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Promoting Active Health and Wellness at Work

Management
Article
01/17/2018

Work that requires long stretches of physical inactivity can be detrimental to your health. Studies have found that those who sit more at work have a higher chance of obesity compared to those in more active jobs. There are many positive health effects to be gained from adding activity to your workday if your job requires you to sit most of the day. Finding ways to increase activity at work may be a challenge, but short breaks can motivate and refresh, while increasing focus when you return to work. To encourage and promote active health and wellness in the office, consider the following.

Raise Awareness

Although many office workers and others who sit on the job have heard about the effects of remaining sedentary for long periods, many are not aware of how much time they spend sitting during the day. Find ways to help employees track their work routines and determine the best strategies to incorporate healthy solutions. Would ergonomic office equipment improve comfort and ease the strain of extending time in front of a computer? How often are breaks needed? Do you need to sit through every meeting, or can conversations happen while walking or during some sort of active brainstorming? Also, if the company provides food or free snacks at meetings, are healthy choices offered?

Encourage Activity throughout the Day

Take a lead role in encouraging individuals to incorporate daily physical activity into their workday. Here are just a few suggestions:

  • You can encourage physical fitness by providing items such as bikes and showers to provide an active mode of transportation to and from work.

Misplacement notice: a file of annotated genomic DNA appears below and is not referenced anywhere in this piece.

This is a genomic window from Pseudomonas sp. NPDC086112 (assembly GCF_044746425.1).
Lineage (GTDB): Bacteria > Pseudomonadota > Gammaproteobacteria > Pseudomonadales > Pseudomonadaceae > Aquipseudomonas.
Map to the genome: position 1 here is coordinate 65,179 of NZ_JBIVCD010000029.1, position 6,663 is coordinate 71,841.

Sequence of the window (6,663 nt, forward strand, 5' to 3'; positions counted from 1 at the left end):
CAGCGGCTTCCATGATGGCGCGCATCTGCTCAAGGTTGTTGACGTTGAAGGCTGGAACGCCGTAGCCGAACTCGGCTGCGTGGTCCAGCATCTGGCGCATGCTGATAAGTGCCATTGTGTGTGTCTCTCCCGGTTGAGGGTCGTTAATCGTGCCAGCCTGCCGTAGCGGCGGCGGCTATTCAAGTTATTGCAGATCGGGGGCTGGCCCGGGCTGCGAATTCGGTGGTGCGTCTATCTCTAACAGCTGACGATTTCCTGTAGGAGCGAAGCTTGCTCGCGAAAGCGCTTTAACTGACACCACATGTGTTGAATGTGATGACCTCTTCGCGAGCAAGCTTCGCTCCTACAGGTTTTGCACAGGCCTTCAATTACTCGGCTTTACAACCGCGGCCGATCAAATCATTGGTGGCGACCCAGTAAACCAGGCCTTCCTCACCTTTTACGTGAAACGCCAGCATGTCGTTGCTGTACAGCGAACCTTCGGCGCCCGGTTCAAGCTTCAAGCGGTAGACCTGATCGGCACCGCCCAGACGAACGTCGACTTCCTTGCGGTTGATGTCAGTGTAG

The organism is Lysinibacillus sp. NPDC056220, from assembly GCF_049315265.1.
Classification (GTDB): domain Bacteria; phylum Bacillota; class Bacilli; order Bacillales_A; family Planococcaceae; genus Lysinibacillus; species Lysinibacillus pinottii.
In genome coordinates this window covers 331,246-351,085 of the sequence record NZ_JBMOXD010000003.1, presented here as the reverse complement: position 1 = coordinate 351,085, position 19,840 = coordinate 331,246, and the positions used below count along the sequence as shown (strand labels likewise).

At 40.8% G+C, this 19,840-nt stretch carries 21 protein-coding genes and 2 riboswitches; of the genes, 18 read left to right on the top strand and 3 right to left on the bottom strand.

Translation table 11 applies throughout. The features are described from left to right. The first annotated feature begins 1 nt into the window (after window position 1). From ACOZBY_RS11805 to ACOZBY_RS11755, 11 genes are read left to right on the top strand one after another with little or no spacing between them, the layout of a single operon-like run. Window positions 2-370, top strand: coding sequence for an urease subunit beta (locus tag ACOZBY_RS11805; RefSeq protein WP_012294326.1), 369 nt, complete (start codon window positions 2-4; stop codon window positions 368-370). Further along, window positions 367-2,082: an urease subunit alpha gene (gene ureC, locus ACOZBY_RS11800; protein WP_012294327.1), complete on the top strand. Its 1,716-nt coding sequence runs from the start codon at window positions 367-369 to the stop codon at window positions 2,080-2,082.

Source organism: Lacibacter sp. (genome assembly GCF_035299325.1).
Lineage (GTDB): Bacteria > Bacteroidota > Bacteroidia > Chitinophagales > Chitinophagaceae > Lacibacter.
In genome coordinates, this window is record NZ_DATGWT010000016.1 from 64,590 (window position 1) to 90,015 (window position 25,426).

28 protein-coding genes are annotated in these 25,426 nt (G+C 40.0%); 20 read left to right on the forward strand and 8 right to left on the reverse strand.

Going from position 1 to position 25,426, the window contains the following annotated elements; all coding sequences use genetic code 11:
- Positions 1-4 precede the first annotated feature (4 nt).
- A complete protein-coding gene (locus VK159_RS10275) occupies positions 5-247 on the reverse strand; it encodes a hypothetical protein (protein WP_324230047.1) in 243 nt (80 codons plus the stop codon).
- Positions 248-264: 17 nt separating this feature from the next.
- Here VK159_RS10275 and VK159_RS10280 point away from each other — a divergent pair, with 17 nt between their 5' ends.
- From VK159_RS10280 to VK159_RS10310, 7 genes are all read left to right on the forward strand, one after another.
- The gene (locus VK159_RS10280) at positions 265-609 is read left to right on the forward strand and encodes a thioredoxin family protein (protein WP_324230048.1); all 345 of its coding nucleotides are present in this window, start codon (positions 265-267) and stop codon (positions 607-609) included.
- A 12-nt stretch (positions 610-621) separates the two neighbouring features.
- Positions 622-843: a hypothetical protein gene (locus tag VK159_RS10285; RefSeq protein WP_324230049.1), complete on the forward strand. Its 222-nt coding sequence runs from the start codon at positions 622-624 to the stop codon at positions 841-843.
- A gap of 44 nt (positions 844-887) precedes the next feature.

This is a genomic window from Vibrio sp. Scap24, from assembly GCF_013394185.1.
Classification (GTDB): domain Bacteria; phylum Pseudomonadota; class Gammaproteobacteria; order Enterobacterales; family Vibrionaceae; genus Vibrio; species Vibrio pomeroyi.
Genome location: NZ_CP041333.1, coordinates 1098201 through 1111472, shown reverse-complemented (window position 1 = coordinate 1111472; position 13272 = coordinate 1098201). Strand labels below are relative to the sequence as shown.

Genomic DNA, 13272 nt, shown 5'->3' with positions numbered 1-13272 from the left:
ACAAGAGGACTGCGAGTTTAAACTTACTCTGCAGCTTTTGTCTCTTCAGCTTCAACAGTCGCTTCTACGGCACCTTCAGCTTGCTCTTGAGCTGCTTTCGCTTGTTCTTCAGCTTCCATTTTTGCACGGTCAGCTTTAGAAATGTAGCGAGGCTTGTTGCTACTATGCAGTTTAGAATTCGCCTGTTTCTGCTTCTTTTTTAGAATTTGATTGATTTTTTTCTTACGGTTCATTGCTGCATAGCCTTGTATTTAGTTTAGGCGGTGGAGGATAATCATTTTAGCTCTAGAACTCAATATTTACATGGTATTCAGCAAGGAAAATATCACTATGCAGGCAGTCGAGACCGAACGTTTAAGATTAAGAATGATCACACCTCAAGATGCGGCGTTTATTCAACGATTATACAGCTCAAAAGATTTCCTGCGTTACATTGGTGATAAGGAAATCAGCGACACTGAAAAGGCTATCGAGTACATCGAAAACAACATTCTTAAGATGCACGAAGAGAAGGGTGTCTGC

• Posters or timers on computers can remind workers to take breaks and encourage movement.
  • Encourage taking the stairways in addition to elevators to provide an alternative way for people to be more active throughout the workday.
  • Consider converting open space to an area with a more active focus. Rather than simply providing a coffee machine, consider adding to a casual office environment with games, ping-pong table; or a more active design, which allows for greater movement in the work setting.
  • Provide maps of walking or running trails near the office for those who want to be active outside during lunchtime.

Organize Fitness Programs

If there's enough interest for organized programs, consider spending a part of the discretionary budget to sponsor fitness activities. In addition to wellness, running or biking clubs or participation in inter-company sports leagues can promote employee team building. Yoga classes or other types of stress-reduction activities can help those who need time to recharge before diving back into the heavy focus of their work.

Offer Gym Access

For those with an exercise routine, access to a gym can help ease some of the stress associated with finding a time and place to exercise. This can be accomplished through an in-house fitness center or discounted memberships to nearby facilities. For small companies with a limited budget, an employee discount program including gym memberships is a low-cost option that works well. Depending on the size of your workforce, a small in-house gym may be enough to keep employees active. Before investing in equipment, solicit input from employees to better understand if they would want this type of perk.

Like any employee benefit, the success of a voluntary health and wellness program should be studied and the participation rate assessed on a periodic basis. Gauging initial interest can provide feedback on changes in work satisfaction. Tracking participation is also helpful; if an item such as a company gym isn’t used frequently by employees, you may need to think of an alternative option. Any wellness program that is adopted should be part of an overall employee satisfaction and retention strategy, and should also fit in with the current company culture.

This website contains articles posted for informational and educational value. Paychex is not responsible for information contained within any of these materials. Any opinions expressed within materials are not necessarily the opinion of, or supported by, Paychex. The information in these materials should not be considered legal or accounting advice, and it should not substitute for legal, accounting, and other professional advice where the facts and circumstances warrant.
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